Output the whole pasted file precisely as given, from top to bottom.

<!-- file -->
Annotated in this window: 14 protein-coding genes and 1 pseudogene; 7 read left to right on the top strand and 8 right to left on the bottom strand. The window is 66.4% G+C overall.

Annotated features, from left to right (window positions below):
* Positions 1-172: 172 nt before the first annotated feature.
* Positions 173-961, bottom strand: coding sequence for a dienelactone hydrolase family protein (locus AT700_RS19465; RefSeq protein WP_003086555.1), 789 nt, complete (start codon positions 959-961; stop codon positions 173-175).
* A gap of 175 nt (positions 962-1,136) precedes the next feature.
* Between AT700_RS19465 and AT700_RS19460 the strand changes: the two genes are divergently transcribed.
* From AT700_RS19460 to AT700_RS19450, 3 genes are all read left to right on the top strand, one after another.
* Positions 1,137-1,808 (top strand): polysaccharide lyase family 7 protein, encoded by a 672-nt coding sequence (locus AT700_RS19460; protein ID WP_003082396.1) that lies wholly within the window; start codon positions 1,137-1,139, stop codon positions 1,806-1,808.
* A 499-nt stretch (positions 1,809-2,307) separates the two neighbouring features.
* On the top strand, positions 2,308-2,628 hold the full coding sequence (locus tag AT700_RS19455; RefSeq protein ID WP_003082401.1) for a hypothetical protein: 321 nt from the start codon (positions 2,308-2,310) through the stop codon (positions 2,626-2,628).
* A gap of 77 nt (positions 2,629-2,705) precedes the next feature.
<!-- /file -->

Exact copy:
Annotated in this window: 14 protein-coding genes and 1 pseudogene; 7 read left to right on the top strand and 8 right to left on the bottom strand. The window is 66.4% G+C overall.

Annotated features, from left to right (window positions below):
* Positions 1-172: 172 nt before the first annotated feature.
* Positions 173-961, bottom strand: coding sequence for a dienelactone hydrolase family protein (locus AT700_RS19465; RefSeq protein WP_003086555.1), 789 nt, complete (start codon positions 959-961; stop codon positions 173-175).
* A gap of 175 nt (positions 962-1,136) precedes the next feature.
* Between AT700_RS19465 and AT700_RS19460 the strand changes: the two genes are divergently transcribed.
* From AT700_RS19460 to AT700_RS19450, 3 genes are all read left to right on the top strand, one after another.
* Positions 1,137-1,808 (top strand): polysaccharide lyase family 7 protein, encoded by a 672-nt coding sequence (locus AT700_RS19460; protein ID WP_003082396.1) that lies wholly within the window; start codon positions 1,137-1,139, stop codon positions 1,806-1,808.
* A 499-nt stretch (positions 1,809-2,307) separates the two neighbouring features.
* On the top strand, positions 2,308-2,628 hold the full coding sequence (locus tag AT700_RS19455; RefSeq protein ID WP_003082401.1) for a hypothetical protein: 321 nt from the start codon (positions 2,308-2,310) through the stop codon (positions 2,626-2,628).
* A gap of 77 nt (positions 2,629-2,705) precedes the next feature.